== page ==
Design, Modeling, and Simulation of Battery Pack Suspensions for Off-road Electric Vehicles

Open Access
Aglione, Daniel Lewis
Graduate Program:
Mechanical Engineering
Master of Science
Document Type:
Master Thesis
Date of Defense:
March 27, 2014
Committee Members:
  • Christopher Rahn, Thesis Advisor/Co-Advisor
  • Suspension
  • modeling
  • vibration
  • shock
  • battery pack
  • vehicle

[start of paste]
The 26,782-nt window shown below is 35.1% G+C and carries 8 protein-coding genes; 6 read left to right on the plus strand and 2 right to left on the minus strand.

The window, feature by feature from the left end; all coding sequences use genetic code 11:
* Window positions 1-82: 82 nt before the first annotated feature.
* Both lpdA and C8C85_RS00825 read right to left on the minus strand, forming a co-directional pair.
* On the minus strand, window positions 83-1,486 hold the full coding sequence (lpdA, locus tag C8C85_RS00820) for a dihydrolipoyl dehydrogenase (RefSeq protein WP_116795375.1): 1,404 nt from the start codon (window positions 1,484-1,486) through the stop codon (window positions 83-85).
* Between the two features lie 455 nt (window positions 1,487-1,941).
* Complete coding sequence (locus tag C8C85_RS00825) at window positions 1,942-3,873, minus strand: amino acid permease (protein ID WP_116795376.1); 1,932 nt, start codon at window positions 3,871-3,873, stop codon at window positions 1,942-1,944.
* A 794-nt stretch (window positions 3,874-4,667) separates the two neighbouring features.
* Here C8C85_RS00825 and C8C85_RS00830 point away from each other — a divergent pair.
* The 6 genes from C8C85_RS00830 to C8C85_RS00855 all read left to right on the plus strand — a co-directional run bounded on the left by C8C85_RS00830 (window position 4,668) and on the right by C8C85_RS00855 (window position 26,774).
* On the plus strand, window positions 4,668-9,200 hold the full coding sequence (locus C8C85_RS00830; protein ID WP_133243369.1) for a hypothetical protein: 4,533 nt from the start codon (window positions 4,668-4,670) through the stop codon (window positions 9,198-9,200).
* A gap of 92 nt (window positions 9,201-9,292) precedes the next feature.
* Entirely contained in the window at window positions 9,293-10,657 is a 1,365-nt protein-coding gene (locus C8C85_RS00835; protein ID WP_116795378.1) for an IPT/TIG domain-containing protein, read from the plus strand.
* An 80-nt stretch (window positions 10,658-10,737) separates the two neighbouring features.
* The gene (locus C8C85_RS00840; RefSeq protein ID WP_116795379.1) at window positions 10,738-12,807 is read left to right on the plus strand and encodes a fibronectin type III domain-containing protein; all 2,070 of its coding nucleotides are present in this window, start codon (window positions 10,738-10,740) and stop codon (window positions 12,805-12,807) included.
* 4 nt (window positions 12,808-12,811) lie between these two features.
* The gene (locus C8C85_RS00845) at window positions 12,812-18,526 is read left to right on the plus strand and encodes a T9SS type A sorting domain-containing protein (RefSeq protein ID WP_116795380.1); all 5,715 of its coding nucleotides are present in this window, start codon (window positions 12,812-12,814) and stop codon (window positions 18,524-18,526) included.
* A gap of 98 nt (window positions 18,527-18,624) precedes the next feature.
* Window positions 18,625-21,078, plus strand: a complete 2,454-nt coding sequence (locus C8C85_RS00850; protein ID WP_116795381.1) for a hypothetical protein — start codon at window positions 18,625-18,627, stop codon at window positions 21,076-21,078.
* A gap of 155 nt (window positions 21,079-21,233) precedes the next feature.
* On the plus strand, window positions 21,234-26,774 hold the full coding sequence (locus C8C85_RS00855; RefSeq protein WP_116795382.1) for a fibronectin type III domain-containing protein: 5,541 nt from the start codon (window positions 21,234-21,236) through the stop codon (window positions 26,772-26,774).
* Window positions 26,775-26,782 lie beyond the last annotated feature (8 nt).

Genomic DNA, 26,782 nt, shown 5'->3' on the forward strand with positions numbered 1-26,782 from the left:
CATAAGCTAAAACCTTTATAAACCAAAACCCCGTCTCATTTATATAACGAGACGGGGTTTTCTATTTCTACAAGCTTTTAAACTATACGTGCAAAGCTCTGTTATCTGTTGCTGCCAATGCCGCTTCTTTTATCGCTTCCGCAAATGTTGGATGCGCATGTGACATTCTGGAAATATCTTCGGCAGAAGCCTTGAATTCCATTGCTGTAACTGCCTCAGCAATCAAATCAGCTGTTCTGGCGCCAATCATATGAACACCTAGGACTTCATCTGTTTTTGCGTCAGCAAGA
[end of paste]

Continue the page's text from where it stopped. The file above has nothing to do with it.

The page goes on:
Battery packs on commercial off-road battery electric vehicles (BEVs) are exposed to harsh environments with vibration and shock loading that can lead to battery damage and premature failure. Underground mining, for example, uses BEVs to mitigate both the ventilation costs and safety concerns associated with emissions from internal combustion engines. A BEV must have a large battery pack to allow continuous operation for an entire shift. Ensuring long life of the expensive pack often requires a suspension system to isolate damaging resonant frequencies and attenuate transient shock accelerations. In this thesis, suspensions comprising wire rope isolators and silicone safety bump stops are designed, modeled, and simulated for an example underground mining vehicle. A six degree-of-freedom dynamic model is developed that predicts battery pack responses given a variety of base acceleration inputs from the BEV. Simulation results indicate that there are many bump stop, isolator, and attachment point designs that successfully isolate battery cell resonances at 35 Hz. Two design parameters, bump stop effective thickness and maximum isolator travel, significantly affect shock attenuation. Bump stop designs can be tuned to optimize shock response without affecting vibration performance.